The Science of Personality by Lawrence A. PervinThe Science of Personality by Lawrence A. Pervin

The Science of Personality

byLawrence A. Pervin

Paperback | July 15, 2002

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The Science of Personality, 2/e, focuses on the field of personality psychology as it is studied by researchers today. Offering students an up-to-date picture of the field and of the challenges faced by personality psychologists, it also explores how current research is put to use in the realworld. The book examines the structure of personality--including traits, motives, and cognition--and the determinants of the unfolding of personality over time. In addition, it provides in-depth consideration of contemporary areas of such research as the self, unconscious processes, mind-bodyconnections, and reasons why people do and do not change. The Science of Personality, 2/e, addresses questions and issues relating to the field of personality psychology today, including: DT Which trait, motive, and cognitive units are fundamental to the study of personality? DT How do genes and environments interact to produce an individual's personality? DT To what extent is personality stable over time and across situations? DT What is the nature of the self and to what extent doesthe concept of the self differ across cultures? DT What is the relationship of thoughts and feelings to physical health? Paying particular attention to recent developments in cross-cultural research, positive psychology, and biological foundations of personality, The Science of Personality, 2/e, is an ideal text or supplement for undergraduate courses in personality psychology and advanced personality.
Lawrence A. Pervin is at Rutgers University.
Title:The Science of PersonalityFormat:PaperbackDimensions:528 pages, 7.4 × 9.09 × 0.79 inPublished:July 15, 2002Publisher:Oxford University PressLanguage:English

The following ISBNs are associated with this title:

ISBN - 10:0195159713

ISBN - 13:9780195159714


Table of Contents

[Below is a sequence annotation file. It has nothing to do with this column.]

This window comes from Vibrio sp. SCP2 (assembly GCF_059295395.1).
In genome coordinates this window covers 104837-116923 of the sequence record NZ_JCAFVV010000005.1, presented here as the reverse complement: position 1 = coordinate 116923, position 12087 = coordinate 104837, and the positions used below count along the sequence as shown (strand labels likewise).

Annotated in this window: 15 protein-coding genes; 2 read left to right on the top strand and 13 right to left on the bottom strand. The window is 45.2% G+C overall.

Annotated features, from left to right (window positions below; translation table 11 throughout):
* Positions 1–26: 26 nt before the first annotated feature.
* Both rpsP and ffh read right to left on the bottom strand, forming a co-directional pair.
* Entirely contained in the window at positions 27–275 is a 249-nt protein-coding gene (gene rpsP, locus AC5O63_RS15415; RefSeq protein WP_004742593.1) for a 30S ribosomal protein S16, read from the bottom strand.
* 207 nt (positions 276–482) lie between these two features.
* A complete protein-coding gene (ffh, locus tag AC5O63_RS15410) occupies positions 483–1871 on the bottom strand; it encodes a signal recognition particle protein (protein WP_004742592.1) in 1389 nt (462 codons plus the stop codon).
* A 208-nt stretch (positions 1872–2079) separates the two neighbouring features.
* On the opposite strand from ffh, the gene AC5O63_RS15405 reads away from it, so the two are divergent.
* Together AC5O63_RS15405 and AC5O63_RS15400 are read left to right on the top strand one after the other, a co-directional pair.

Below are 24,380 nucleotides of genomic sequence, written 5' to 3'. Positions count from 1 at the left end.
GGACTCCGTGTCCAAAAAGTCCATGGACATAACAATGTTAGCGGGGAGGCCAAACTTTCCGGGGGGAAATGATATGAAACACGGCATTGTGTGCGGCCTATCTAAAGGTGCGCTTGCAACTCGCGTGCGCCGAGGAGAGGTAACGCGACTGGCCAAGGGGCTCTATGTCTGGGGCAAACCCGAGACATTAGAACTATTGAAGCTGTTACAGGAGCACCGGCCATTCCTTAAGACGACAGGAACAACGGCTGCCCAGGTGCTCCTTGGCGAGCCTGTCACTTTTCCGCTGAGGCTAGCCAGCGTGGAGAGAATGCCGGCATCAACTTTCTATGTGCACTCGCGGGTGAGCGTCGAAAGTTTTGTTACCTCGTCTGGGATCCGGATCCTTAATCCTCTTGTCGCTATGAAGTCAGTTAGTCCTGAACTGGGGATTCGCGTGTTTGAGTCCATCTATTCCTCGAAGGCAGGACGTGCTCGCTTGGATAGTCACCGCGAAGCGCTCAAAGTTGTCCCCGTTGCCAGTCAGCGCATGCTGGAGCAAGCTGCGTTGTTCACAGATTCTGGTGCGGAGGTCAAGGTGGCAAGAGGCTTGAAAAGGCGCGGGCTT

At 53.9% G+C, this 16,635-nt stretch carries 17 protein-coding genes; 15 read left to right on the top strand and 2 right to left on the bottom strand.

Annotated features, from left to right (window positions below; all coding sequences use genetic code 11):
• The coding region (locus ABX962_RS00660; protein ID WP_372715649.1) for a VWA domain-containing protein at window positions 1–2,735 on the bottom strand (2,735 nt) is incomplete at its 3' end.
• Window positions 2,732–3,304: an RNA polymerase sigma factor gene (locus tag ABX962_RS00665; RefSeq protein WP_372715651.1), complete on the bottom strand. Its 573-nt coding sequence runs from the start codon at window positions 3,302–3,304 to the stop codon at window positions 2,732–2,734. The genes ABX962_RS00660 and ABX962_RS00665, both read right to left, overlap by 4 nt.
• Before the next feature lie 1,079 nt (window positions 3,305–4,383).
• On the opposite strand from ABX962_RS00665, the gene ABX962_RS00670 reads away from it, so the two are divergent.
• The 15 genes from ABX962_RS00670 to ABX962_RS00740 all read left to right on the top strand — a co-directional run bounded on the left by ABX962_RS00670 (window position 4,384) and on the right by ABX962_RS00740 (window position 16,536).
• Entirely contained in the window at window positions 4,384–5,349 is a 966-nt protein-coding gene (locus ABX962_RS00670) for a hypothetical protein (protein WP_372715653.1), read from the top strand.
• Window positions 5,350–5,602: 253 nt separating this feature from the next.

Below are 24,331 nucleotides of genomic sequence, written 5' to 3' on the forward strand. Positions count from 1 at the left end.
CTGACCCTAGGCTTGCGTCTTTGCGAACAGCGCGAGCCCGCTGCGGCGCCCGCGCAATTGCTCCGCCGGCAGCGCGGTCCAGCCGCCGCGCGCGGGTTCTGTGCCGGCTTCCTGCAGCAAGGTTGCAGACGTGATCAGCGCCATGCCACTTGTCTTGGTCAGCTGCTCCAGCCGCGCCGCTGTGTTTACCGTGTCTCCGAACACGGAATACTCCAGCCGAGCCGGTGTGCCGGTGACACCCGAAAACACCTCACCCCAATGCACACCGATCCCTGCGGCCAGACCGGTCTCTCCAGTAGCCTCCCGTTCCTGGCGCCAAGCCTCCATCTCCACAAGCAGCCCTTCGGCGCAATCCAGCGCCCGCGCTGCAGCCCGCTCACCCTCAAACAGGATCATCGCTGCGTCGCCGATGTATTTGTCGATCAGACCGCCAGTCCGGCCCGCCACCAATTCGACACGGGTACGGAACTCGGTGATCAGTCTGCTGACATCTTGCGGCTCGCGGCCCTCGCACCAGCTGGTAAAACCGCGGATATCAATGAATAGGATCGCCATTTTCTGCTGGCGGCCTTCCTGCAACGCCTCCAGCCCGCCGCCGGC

1 INTRODUCTION: THE SCIENTIFIC STUDY OF PERSONALITY. THREE RESEARCH TRADITIONSThe Clinical Approach to PersonalityJean Charcot and His StudentsSigmund FreudHenry MurrayCarl Rogers and George KellyThe Clinical Approach: An IllustrationStrenghts and Limitations of the Clinical ApproachThe Correlational Approach to PersonalitySir Francis Galton and His FollowersRaymond B. Cattell and Hans J. EysenckThe Five-Factor Model of PersonalityTwo Illustrations of the Correlational Approach: The Development of Measures of Satisfaction with Life and of OptimismStrengths and Limitations of the Correlational ApproachThe Experimental Approach to PersonalityWilhelm Wundt, Hermann Ebbinghaus, and Ivan PavlovJ. B. Watson, Clark Hull, and B. F. SkinnerCognitive ApproachesThe Experimental Approach: An IllustrationStrengths and Limitations of the Experimental ApproachStrengths and Limitations of the Three ApproachesShared Goals, Divergent Paths, and Agreement among Data SourcesMAJOR CONCEPTSSUMMARYPART 1: UNITS OF PERSONALITY2 TRAIT UNITS OF PERSONALITY. THE TRAIT PSYCHOLOGY OF GORDON W. ALLPORTTHE TRAIT PSYCHOLOGY OF RAYMOND B. CATTELLTHE TRAIT PSYCHOLOGY OF HANS J. EYSENCKTHE FIVE-FACTOR MODEL (FFM)Validating EvidenceCross-Cultural Agreement on FactorsSelf-Ratings and Ratings by OthersConnections to Biology: Genetics, Evolution, NeuroscienceDiagnosis of Personality DisordersPredictive UtilityEARLY TEMPERAMENT AND PERSONALITY DEVELOPMENTCONSISTENCY OF PERSONALITY AND THE PERSON-SITUATION CONTROVERSYImplications for the Prediction of BehaviorA CRITICAL OVERVIEW OF TRAITS AND FACTOR ANALYSISWhat Is a Trait?How Many Traits? Which Ones? Is That All There Is?The Method--Factor AnalysisDescription or Explanation?CONCLUSIONMAJOR CONCEPTSSUMMARY3 COGNITIVE UNITS OF PERSONALITY. THE CONCEPT OF COGNITIVE STYLETWO PRECOGNITIVE REVOLUTION THEORISTS: KELLY AND ROTTERKelly's Personal Construct TheoryRotter's Social Learning TheoryTWO POSTCOGNITIVE REVOLUTION THEORISTS: MISCHEL AND BANDURAMischel's Cognitive Social Learning TheoryResearch Illustrating Situational SpecificityBandura's Social Cognitive TheoryIs a Trait-Social Cognitive Rapprochement Possible?ADDITIONAL COGNITIVE UNITS: SCHEMA, ATTRIBUTIONS, AND BELIEFSSchemaAttributions-ExplanationsBeliefsCOGNITIVE NEUROSCIENCECOGNITION AND CULTUREANALYSIS OF COGNITIVE UNITSMAJOR CONCEPTSSUMMARY4 MOTIVATIONAL UNITS OF PERSONALITY. PITCHFORK-DRIVE THEORIES OF MOTIVATIONFreud's Drive TheoryStimulus-Response TheoryMurray's Need-Press ModelFestinger's Theory of Cognitive DissonanceCARROT-INCENTIVE THEORIES OF MOTIVATIONHistorical NoteCurrent Work in Goal TheoryCOGNITIVE THEORIES OF MOTIVATION: KELLY'S JACKASSKelly's Emphasis on Anticipating EventsAttributional ModelsWeiner's Attributional ModelDweck's Model of Implicit Beliefs about the Self and the WorldGROWTH, SELF-ACTUALIZATION THEORIES OF MOTIVATIONARE THERE UNIVERSAL HUMAN NEEDS OR MOTIVES?COMMENTS ON MOTIVATIONAL UNITSRELATIONSHIPS AMONG THE UNITS OF PERSONALITY: TRAITS, COGNITIONS, AND MOTIVESMAJOR CONCEPTSSUMMARYPART 2: PERSONALITY DEVELOPMENT5 THE NATURE AND NURTURE OF PERSONALITY. THE NATURE OF PERSONALITY: EVOLUTION AND GENETICSThree Founders: Darwin, Mendel, and GaltonEvolutionary, Ultimate ExplanationsMale-Female Mate PreferencesMale-Female Differences in Causes of JealousyEvolutionary ExplanationsGenetic, Proximate ExplanationsBehavioral GeneticsThe Nature of Nurture: The Effects of Genes on EnvironmentsTHE NURTURE OF PERSONALITYShared and Nonshared EnvironmentsDoes Parenting Matter? The Case for Familial InfluenceTHE NATURE AND NURTURE OF PERSONALITY: UPDATE AND CONCLUSIONMAJOR CONCEPTSSUMMARY6 CHARTING PEOPLE'S LIVES OVER TIME. STAGE THEORIES OF PERSONALITYFreud's Psychosexual Stages of DevelopmentErikson's Psychosocial Stages of DevelopmentCritique of Stage Theories of DevelopmentLONGITUDINAL STUDIES OF DEVELOPMENTStability and Change in Personality DevelopmentIllustrative Longitudinal StudiesMagnusson's Swedish Study of Individual Development and Adjustment (IDA)The Longitudinal Research of Jack and Jeanne BlockThe Minnesota Parent-Child ProjectAdditional Longitudinal Evidence of Relative Stability and Relative ChangeSTABILITY-CONTINUITY OF PERSONALITY: TWO OPPOSING POINTS OF VIEWSOME THOUGHTS ON STABILITY AND CHANGE IN PERSONALITY AND THE QUESTION OF PROCESSMAJOR CONCEPTSSUMMARYPART 3: TOPICS IN PERSONALITY RESEARCH7 THE UNCONSCIOUS. ILLUSTRATIVE PHENOMENABRIEF HISTORICAL OVERVIEWTHE DYNAMIC UNCONSCIOUS OF PSYCHOANALYSISEvidence for the Mechanisms of DefenseExplaining the Dynamic UnconsciousTHE COGNITIVE UNCONSCIOUSUnconscious Influences on Memory and PerceptionUnconscious Influences on Feelings, Attitudes, and Behaviors toward OthersChronically Accessible ConstructsSummaryCOMPARISON OF THE DYNAMIC AND COGNITIVE VIEWS OF THE UNCONSCIOUSIMPLICATIONS FOR THE USE OF SELF-REPORT MEASURESCONCLUSIONSMAJOR CONCEPTSSUMMARY8 THE CONCEPT OF THE SELF. WHY STUDY THE CONCEPT OF THE SELF?THE WAXING AND WANING OF INTEREST IN THE SELF: A HISTORICAL PERSPECTIVEDEVELOPMENT OF THE SELFThe Self as Separate from Other People and Objects: Self-PerceptionThe Development of Self-ConsciousnessSummary of the Developmental PerspectiveTHREE VIEWS OF THE STRUCTURE OF THE SELFThe Phenomenological Theory of Carl RogersThe Psychoanalytic Concept of the SelfSullivan's Interpersonal School of PsychiatryObject Relations TheorySocial Cognitive View of the SelfMotivational Processes Relevant to the Self: Self-Verification and Self-EnhancementComparison of the Social Cognitive and Psychoanalytic Views of the SelfINDIVIDUAL DIFFERENCES IN THE SELF AND SELF-PROCESSESBandura's Self-Efficacy ConceptCarver and Scheier's Control Theory and Private versus Public Self-ConsciousnessHiggin's Theory of Self-GuidesSelf-EsteemNEUROSCIENCE AND THE SELFCULTURE AND THE SELFFINAL REFLECTIONS ON THE SELFMAJOR CONCEPTSSUMMARY9 THE PATH FROM THINKING TO ACTION. RATIONAL CHOICE BEHAVIOR: EXPECTANCY X VALUE THEORYTolman's Model of Purposive BehaviorLewin's Level of Aspiration ResearchRotter's Expectancy-Value ModelTHE STASIS AND FLOW OF BEHAVIOR: TOWARD A THEORY OF GOALSGOALS, SELF-REGULATION, AND ACTION: PROGRAMS OF RESEARCHBandura's Model of Goals-Standards and Self-RegulationPersonal Projects, Personal Strivings, and Life TasksLittle's Research on Personal ProjectsEmmons's Research on Personal StrivingsCantor's Research on Life TasksApproach-Avoidance Goals and Promotion-Prevention FocusCommon Elements, Differences, and Unanswered QuestionsBREAKDOWNS IN SELF-REGULATION AND THE PROBLEM OF VOLITIONMAJOR CONCEPTSSUMMARY10 EMOTION, ADAPTATION, AND HEALTH. AFFECT WITHIN THE CONTEXT OF TRADITIONAL PERSONALITY THEORYPsychoanalytic TheoryPhenomenological Theory: Carl RogersTrait TheorySocial Cognitive, Information-Processing TheoryA Central Role for Affect in PersonalityBASIC EMOTIONS THEORYTWO EMOTION-MOTIVATION SYSTEMSTHE BIOLOGY OF EMOTIONCULTURE AND EMOTIONEMOTION REGULATION, COPING WITH STRESS, AND ADAPTATIONEmotion RegulationStress and CopingCoping and the Mechanisms of DefenseEMOTION, ADAPTATION, AND HEALTHOptimism and Health: The Power of Positive ThinkingNeuroticism and Negative AffectivitySuppression versus Expression of thoughts and EmotionsWegner's Research on the Effects of Thought SuppressionPennebaker's Research on the Effects of the Inhibition and Disclosure of EmotionSummaryCONCLUSIONMAJOR CONCEPTSSUMMARY11 MALADAPTIVE PERSONALITY FUNCTIONING AND PROCESSES OF CHANGE. DESCROPTION, EXPLANATION, AND PRESCROPTIONTRAIT THEORYEysenck's Trait TheoryThe Five-Factor Model (FFM) and Personality DisordersTwo Illustrative ApplicationsApplications to Problematic Interpersonal BehaviorDescription, Explanation, and Prescription and the Five-Factor ModelThe Trait Model of Personality Disorders: SummaryPSYCHOANALYTIC THEORYPsychopathologyObject Relations TheoryNarcissistic Personality Disorder: Comparison with Trait TheoryObject Relations, Attachment, and DepressionTherapeutic ChangeDescription, Explanation, and Prescription and the Psychoanalytic ModelSOCIAL COGNITIVE/INFORMATION-PROCESSING APPROACHESKelly's Personal Construct TheoryBandura's Social Cognitive TheoryBeck's Cognitive Theory and TherapyOutcome ResearchCognitive Therapy: Past, Present, and FutureSocial Cognitive Mechanisms in PsychopathologyDescription, Explanation, and Prescription and the Cognitive ModelISSUES RELEVANT TO THE ANALYSIS OF MALADAPTIVE FUNCTIONING AND THERAPEUTIC CHANGESituation, Domain SpecificitySystem FunctioningEmphasis on Unconscious InfluencesCognition, Affect, and BehaviorChanges Produced and Processes of ChangeCOMPARISON OF THE ALTERNATIVE MODELSBIOLOGICAL AND CULTURAL ASPECTS OF MALADAPTIVE PERSONALITY FUNCTIONING AND PERSONALITY CHANGEMAJOR CONCEPTSSUMMARY12 PERSONALITY ASSESSMENT. THE ASSESSMENT OF MEN BY THE STAFF OF THE OFFICE OF STRATEGIC SERVICESTYPES OF PERSONALITY DATAA RETURN TO CONSIDERATION OF RELIABILITY AND VALIDITYSOME QUESTIONS RELEVANT TO PERSONALITY ASSESSMENTRelations between Self and Observer RatingsThe Potential for DeceptionThe Relation of Fantasy to Behavior, of Explicit Measures to Implicit MeasuresUtility for PredictionDiversity and Personality AssessmentTHE RELATIONSHIP BETWEEN PERSONALITY THEORY AND PERSONALITY ASSESSMENTCONCLUSIONMAJOR CONCEPTSSUMMARY13 CONCLUSION: CURRENT ISSUES AND THE PROSPECTS FOR THE SCIENCE OF PERSONALITY. A DEFINITION OF PERSONALITYRESEARCH STRATEGIESSPECIFICITY VERSUS GENERALITYNATURE AND NURTURE, GENES AND CULTUREMALLEABILITY-FIXITY, STABILITY-CHANGERANGE OF CONVENIENCE AND FOCUS OF CONVENIENCE; BANDWIDTH AND FIDELITYSOCIAL AND POLITICAL ASPECTS OF PERSONALITY THEORY AND RESEARCHCURRENT AREAS OF INTERESTPROSPECTS FOR THE FUTURESUMMARY